Given the imminent threat of climate change due to excessive consumption of fossil fuels, the need to have fully renewable electric grids has acquired critical urgency. To achieve this, we need to run everything on electricity – vehicles, trains, buildings, industrial applications, and so on. But is the transition to a post-fossil-fuel future really feasible, though the need to address climate change is urgent? Let’s take a close look at various issues involved in meeting the needs of the world through electricity made with renewable sources:
Sources of renewable energy
Renewable energy has diverse sources. Among them, solar power can be used directly for heating and producing electricity or indirectly by way of biomass, wind, ocean thermal, and hydroelectric power. Electricity is also generated from energy obtained from tides, the oceans, and hot hydrogen fusion. While energy from the gravitational field can be harnessed by tidal power, the internal heat of the Earth can be tapped geothermally.
Hydroelectric: This form uses the gravitational potential of elevated water lifted from the oceans by sunlight. It uses any extra energy in the grid to pump water uphill, and when energy is required, the water runs back down to generate power in a turbine. Storing energy for many hours or days through pumped hydroelectric storage is quite economical. However, hydropower can alter local ecosystems, so it has some environmental cost too.
Wind: Wind energy can be used to pump water or generate electricity, though it requires extensive areal coverage to produce significant amounts of energy. The movement of the atmosphere is driven by differences of temperature at the Earth’s surface when lit by sunlight. Wind and hydroelectric power are generated as a fallout of differential heating of the Earth’s surface, which results in the air moving about (wind) and precipitation forming as the air is lifted.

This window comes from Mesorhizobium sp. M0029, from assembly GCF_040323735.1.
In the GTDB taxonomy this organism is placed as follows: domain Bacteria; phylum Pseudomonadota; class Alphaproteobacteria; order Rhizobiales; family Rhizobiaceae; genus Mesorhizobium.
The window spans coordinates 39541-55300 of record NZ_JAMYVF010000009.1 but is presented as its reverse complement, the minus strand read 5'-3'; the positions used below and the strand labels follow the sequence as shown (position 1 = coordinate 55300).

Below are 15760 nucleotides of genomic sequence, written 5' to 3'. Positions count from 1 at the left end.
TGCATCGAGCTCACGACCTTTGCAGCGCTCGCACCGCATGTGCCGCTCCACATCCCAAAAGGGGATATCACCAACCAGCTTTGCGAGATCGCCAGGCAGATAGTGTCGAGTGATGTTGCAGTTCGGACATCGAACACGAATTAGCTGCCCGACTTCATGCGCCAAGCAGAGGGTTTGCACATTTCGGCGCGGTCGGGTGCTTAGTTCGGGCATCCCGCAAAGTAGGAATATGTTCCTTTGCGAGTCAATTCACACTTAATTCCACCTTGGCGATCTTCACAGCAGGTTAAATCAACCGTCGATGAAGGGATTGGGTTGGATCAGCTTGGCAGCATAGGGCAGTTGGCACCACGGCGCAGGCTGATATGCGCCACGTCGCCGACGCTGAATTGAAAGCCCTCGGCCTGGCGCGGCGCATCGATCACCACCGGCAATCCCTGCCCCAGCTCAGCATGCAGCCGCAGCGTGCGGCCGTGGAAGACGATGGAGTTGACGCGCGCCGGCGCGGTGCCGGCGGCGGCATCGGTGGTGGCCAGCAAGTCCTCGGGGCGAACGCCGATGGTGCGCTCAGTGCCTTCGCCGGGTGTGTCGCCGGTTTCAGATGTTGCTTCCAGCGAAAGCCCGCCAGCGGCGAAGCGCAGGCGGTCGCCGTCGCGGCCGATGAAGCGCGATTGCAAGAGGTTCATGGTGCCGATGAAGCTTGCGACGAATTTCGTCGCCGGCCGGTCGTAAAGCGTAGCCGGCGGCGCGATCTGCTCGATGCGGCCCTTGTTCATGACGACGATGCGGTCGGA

Solar photovoltaics: Solar energy is the direct conversion of sunlight using panels or collectors. This energy can be collected and converted in different ways. Beginning with solar water heating with solar collectors or attic cooling with solar attic fans for domestic use, this energy is utilised in complex technologies of direct conversion of sunlight to electrical energy with the help of mirrors and boilers or photovoltaic cells.
Geothermal: Energy left over from the original accretion of the planet and augmented by heat from radioactive decay seeps out slowly as an everyday phenomenon. The geothermal gradient (increase in temperature with depth) is capable of generating electricity in certain areas. Due to heat storage in the Earth’s surface, soil everywhere tends to stay at a relatively constant temperature throughout the year and can be used with pumps to heat a building during winter and cool it when it’s the summer season. Geothermal energy can lessen the need for other power to maintain suitable temperatures in buildings.
Burning biomass (plant matter): Biomass, the term for energy from plants, is, in fact, stored sunlight contained in plants. However, the burning of trees for cooking and warmth emits great amounts of carbon dioxide gases into the air and is a major contributor to unhealthy air in many areas.
However, biomass emissions are reversible and are carbon-preferable to fossil-fuel emissions. Sustainability can be achieved with effective management of biomass fields and forests.
Hydrogen and fuel cells. In a vehicle, hydrogen can be burned as a fuel with only water as the combustion product. This clean-burning fuel can lead to a significant mitigation of pollution in cities. Hydrogen can also be used in fuel cells, which are similar to batteries, to power an electric motor. As it involves the production of initial hydrogen gas, it results in relocation of pollution from the cities to the power plants. There are several promising methods to produce hydrogen, such as solar power that has no adverse impact upon the environment
Need for a smart grid using a combination of renewable sources